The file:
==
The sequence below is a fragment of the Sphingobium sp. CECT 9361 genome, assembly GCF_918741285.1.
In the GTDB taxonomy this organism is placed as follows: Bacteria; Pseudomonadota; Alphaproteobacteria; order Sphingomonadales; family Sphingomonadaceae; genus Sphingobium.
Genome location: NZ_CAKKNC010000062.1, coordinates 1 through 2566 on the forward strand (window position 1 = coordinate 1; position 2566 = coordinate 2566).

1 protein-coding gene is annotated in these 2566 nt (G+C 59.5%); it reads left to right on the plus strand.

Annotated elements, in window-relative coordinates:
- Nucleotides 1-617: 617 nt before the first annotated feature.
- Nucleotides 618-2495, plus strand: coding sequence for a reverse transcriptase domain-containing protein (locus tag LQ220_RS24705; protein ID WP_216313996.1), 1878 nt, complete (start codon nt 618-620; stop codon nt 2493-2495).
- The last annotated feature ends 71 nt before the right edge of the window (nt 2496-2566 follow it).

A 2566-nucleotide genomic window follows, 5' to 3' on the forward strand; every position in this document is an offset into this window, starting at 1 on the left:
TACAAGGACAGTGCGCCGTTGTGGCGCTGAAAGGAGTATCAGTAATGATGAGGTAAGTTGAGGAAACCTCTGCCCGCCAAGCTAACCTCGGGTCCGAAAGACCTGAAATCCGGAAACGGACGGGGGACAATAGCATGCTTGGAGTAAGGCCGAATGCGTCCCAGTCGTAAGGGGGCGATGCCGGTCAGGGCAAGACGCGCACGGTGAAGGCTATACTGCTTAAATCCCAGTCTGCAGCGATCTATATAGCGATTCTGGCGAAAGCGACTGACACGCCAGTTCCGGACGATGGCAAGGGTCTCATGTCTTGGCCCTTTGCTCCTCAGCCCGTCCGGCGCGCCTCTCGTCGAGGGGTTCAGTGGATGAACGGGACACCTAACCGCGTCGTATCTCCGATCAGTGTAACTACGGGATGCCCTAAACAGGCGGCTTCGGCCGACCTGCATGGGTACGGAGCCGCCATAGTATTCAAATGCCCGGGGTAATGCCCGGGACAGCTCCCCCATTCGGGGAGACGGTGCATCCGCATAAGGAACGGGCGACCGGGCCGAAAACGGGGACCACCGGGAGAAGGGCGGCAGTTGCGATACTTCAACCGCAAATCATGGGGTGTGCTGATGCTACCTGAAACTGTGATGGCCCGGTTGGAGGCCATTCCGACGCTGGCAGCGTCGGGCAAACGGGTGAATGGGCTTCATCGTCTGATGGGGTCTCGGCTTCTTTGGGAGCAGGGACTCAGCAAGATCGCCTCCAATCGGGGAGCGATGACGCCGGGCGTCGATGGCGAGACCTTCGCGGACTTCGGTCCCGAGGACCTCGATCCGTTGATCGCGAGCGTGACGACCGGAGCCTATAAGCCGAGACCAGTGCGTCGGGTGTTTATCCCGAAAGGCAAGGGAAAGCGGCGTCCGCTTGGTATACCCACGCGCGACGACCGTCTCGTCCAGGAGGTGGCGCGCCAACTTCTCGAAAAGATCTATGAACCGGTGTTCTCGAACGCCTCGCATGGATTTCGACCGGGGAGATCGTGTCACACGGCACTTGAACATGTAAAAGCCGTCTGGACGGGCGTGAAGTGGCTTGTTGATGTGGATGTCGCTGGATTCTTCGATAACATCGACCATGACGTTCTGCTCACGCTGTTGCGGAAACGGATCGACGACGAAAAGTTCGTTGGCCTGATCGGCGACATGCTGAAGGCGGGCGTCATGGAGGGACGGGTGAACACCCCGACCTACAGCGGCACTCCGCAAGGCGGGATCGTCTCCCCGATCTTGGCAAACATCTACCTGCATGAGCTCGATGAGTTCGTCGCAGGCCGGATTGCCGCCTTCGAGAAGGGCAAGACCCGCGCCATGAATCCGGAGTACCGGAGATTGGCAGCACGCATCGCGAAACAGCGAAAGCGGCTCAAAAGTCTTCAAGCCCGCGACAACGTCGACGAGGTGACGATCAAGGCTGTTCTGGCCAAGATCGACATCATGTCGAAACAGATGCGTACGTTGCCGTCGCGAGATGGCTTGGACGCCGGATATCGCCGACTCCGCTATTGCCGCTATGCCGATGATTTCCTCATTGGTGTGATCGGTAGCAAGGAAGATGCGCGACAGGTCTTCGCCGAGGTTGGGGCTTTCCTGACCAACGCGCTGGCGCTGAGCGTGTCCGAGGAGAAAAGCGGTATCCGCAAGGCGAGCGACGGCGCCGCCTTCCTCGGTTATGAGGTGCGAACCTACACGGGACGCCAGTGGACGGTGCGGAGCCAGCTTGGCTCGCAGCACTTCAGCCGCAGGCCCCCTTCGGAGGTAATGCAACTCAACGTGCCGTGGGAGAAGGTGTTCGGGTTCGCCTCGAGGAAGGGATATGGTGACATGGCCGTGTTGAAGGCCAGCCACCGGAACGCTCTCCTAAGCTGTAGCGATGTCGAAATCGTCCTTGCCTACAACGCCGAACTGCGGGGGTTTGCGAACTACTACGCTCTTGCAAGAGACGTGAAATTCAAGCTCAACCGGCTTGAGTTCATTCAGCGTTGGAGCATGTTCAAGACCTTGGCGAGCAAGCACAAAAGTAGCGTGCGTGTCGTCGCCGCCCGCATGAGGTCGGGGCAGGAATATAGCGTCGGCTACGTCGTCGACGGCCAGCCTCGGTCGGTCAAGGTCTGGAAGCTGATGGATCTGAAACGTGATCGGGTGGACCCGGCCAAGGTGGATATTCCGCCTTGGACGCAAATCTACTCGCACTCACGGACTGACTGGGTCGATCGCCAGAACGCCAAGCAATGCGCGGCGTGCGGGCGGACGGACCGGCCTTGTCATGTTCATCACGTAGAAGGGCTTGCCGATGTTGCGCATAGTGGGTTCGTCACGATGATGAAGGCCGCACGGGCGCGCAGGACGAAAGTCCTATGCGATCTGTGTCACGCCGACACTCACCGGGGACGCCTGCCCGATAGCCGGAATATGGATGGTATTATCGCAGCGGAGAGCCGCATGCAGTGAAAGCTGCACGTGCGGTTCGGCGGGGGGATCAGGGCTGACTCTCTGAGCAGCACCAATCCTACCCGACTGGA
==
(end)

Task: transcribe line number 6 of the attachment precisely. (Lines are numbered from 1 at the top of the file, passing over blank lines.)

- Nucleotides 1-617: 617 nt before the first annotated feature.